Too Scot to Handle
Don't miss this "well-plotted, beautifully written story" (Library Journal) about a sexy Scot and the woman who finally captures his heart in the New York Times bestselling Windham Brides series.
As a captain in the army, Colin MacHugh led men, fixed what was broken, and fought hard. Now that he's a titled gentleman, he's still fighting -- this time to keep his bachelorhood safe from all the marriage-minded debutantes. Then he meets the intriguing Miss Anwen Windham, whose demure nature masks a bonfire waiting to roar to life. When she asks for his help to raise money for the local orphanage, he's happy to oblige.
Anwen is amazed at how quickly Lord Colin takes in hand a pack of rambunctious orphan boys. Amazed at how he actually listens to her ideas. Amazed at the thrill she gets from the rumble of his Scottish burr and the heat of his touch. But not everyone enjoys the success of an upstart. And Colin has enemies who will stop at nothing to ruin him and anybody he holds dear.
"Sexy heroes, strong heroines, intelligent plots, enchanting love stories...Grace Burrowes's romances have them all." -- Mary Balogh, New York Times bestselling author
"Grace Burrowes is a romance treasure." --Tessa Dare, New York Times bestselling author
Burrowes's second Windham Brides historical (after The Trouble with Dukes) isn't quite Pride and Prejudice, but her bold riff on Jane Austen's famous opening line declares her intent to come close, and she certainly has the pitch just right for a humorous Regency-era novel. Miss Anwen Windham, an Englishwoman who is fiercely protective of those she loves, and Lord Colin MacHugh, a wealthy Scottish distillery owner who's a fish out of water in London, are both do-gooders whose current project is trying to save the House of Wayward Urchins and its incorrigible occupants. Anwen's uncle's sly matchmaking is all the funnier for its subtlety, and Burrowes cleverly hides clues in plain sight that indicate Colin's mentor will become his enemy. But the romance lacks emotional friction between the leads, and no amount of purple prose about Anwen's pink flesh can make up for its absence.
I thoroughly enjoyed this second novel in the Windham Bride Series. Grace Burrowes has an amazing talent for describing London’s Aristocrat Lifestyle with razor sharp detail, and wit.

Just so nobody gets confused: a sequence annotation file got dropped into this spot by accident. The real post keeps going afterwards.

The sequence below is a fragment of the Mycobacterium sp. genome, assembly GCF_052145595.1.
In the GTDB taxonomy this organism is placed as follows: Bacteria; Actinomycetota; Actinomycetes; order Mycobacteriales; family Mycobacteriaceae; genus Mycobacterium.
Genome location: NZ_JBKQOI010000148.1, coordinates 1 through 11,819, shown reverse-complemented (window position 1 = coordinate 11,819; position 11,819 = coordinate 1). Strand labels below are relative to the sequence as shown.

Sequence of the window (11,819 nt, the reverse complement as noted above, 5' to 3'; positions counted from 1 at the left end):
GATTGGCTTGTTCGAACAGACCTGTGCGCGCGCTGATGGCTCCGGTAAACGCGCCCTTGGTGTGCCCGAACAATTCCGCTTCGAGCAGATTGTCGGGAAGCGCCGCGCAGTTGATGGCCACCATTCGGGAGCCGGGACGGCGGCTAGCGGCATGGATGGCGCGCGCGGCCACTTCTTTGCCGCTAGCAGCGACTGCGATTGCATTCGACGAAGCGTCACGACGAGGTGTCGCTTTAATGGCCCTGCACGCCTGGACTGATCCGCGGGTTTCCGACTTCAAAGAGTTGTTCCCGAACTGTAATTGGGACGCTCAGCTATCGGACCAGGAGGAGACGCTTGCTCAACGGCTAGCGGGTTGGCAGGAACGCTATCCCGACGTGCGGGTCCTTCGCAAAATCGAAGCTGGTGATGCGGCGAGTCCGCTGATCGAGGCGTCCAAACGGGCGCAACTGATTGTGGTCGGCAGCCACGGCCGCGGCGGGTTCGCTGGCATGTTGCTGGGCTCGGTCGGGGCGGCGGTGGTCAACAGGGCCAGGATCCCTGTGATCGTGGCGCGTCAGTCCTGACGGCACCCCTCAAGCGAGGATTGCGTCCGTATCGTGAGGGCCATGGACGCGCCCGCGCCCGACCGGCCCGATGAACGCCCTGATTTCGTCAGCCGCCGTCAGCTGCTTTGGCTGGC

Military life was what Captain Colin MacHugh, was accustomed to, not his new life as a titled gentleman. As far as Lord Colin MacHugh was concerned, living as a respected gentleman in polite society should come with a rule book. At first, Colin was grateful for Winthrop Montague’s friendship, influence, and guidance, regarding the proper behavior befitting a titled gentleman. But that was before Colin was the target of a very expensive, mean-spirited escapade. But, when this prank didn’t yield the desired humiliation that Winthrop Montague had counted on, things got ugly.
Anwen Windham loved spending her days at the orphanage. Twelve rascal orphan boys had stolen her heart, especially the four older ones; and they looked up to Miss Anwen as if she were their angel. Lord Colin took a position on the orphanage’s board of directors, partly because he was interested in helping the boys, but mostly because the orphanage was one of Anwen Windham’s passions. Everyone considered Anwen quiet and unassuming; Colin knew better. Anwen Windham was a fireball, and he very much wanted to know all about her.
Ordinarily, it wouldn’t take much of a push to send Colin back to Scotland. He missed his homeland something fierce. But, Colin had ties to London, which he needed to see through first. He also wanted to teach his English gentlemen friends a lesson or two before he left. They didn’t know, that he too, could be, cunning, cold, and calculating. Colin would take his revenge, though, only in a proper titled gentleman way, of course.
If you love Regency Romance, you’ll enjoy Too Scot to Handle.
Thank you, Forever-Grand Central Publishing and NetGalley, for my advanced review copy
Not the best of the bunch
I’ve read almost all of Grace Burrowes published books, but this is the first one I struggled to get through. The “bad guy” were just a little too blatant and predictable to the point I could barely read through those scenes. The ending was very satisfying, however. The next two books in this series are much better reads!